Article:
Explore Together! How Shared Hobbies Bring Us Closer

Together for 26 years, Road Scholars Mabel and Bill share a love of outdoor activities and have discovered that seeking out new active adventures are a great way to see the world. They gave us their top recommendations for couples, paired or platonic. “When you’re active in a new space, you take in so much more because you’re using all of your senses,” says Mabel — and we agree!

Bill and Mabel birding at Torres del Paine, Chile

1. Birding

The couple’s love for birding began over 25 years ago when they first traveled together to Colorado. “We were at the Red Rocks Park and Amphitheater, outside of Denver,” Mabel recalls. “We both saw a bird and pointed it out to each other, saying, ‘you like birds too?’” After that mutual discovery they officially became, in Mabel’s words, “more than explorers — we became birders.”

Afterwards, they researched all things birding, from equipment to clothing to best places to go. They’ve taken classes, attended birding clubs and festivals around the country and assembled a library of field guides for every place they traveled. 

One of their favorites? Costa Rica. “We’ve been three times with Road Scholar,” Mabel says. “We’ve learned so much from the experts on these adventures. On our first visit, we saw over 300 bird species. Over the years, that number has reached 400.”

Their hobby has taken them to all seven continents at least twice. “There are over 10,000 bird species in the world; we’ve seen 4,000. We need a database to keep track of it all!” 

And speaking of keeping track, if you’re interested in getting started with birding, Mabel and Bill recommend two apps created by the Cornell Lab of Ornithology — Merlin and eBird. Merlin can identify birds through birdsong and photos, and eBird is useful for keeping track of life lists, sharing sightings and keeping records safely backed up. “It’s fun, too, because Cornell scientists use the sightings to explore patterns of bird distribution and abundance around the world,” Mabel adds. 


2. Rockhouding

“Rockhouding” is the term for those who love the geological hunt for minerals, rocks, crystals and gemstones. Just like birding, there are infinite possibilities for this hobby and global adventure. Books, websites and apps help, but you can also research the minerals common to your destination — they’re as varied as the destinations themselves. “Just don’t collect what you rockhound in National Parks,” Mabel advises. “Those protected boundaries make collecting of any kind illegal. Photos work, though!”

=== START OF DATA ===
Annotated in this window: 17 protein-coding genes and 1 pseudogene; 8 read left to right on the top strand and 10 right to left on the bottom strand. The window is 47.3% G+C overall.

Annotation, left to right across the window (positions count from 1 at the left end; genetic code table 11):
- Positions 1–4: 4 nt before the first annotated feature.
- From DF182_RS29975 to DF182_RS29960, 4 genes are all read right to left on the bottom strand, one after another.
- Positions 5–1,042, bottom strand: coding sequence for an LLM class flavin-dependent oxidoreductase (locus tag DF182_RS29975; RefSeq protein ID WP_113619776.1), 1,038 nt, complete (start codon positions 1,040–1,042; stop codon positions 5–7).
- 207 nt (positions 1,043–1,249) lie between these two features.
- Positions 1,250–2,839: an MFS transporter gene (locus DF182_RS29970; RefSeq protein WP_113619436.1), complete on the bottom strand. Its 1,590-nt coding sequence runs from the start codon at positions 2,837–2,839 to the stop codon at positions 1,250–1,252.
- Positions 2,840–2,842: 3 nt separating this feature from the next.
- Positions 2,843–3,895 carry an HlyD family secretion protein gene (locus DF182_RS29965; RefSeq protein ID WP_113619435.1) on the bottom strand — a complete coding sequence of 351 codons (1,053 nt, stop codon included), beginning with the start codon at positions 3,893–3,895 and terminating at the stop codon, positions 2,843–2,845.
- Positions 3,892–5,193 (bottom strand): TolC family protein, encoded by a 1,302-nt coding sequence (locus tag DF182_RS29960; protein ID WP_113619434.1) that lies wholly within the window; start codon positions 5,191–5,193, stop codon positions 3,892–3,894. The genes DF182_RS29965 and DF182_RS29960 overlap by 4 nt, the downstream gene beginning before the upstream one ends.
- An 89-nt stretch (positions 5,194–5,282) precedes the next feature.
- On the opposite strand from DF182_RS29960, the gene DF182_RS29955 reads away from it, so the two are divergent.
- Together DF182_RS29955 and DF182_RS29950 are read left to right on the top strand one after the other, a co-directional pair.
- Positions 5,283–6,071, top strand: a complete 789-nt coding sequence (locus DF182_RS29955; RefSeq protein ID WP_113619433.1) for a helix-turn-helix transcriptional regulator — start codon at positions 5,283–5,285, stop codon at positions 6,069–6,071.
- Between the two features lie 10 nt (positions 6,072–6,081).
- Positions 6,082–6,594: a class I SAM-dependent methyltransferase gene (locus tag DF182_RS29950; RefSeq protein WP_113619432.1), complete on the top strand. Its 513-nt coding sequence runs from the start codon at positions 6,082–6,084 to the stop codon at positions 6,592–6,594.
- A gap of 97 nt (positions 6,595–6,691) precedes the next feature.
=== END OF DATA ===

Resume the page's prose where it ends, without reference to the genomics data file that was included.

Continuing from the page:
A few wonderful places to explore geology include Yosemite, Hawaii and South Dakota’s Black Hills.


Joshua Tree National Park, CA

3. “Collecting” National Parks

There are 63 National Parks and 130 National Monuments in the U.S. With battlefields and military parks added to the list, that’s upwards of 428 destinations. “There are so many to explore Stateside, but you can also find National Parks globally, including Canada and the Caribbean.”

The National Park Service sponsors a passport-like book, and you can have it stamped just like a regular passport. “It’s a great way to keep track of where you’ve been,” says Mabel. “A great souvenir too!” If you get really serious about collecting, Mabel advises checking out the National Park Travelers Club. “It’s basically a nonprofit social club that provides networking and recognition opportunities for visitors to America’s National Park System. It also helps support and expand appreciation of the U.S. National Park System,” she says.  

Mabel and Bill have found so much joy in making these discoveries together. How do you like to explore? Have an outdoor hobby (or hobbies) you’d love to share with a friend or loved one? Join the Road Scholar Facebook community and keep the conversation going!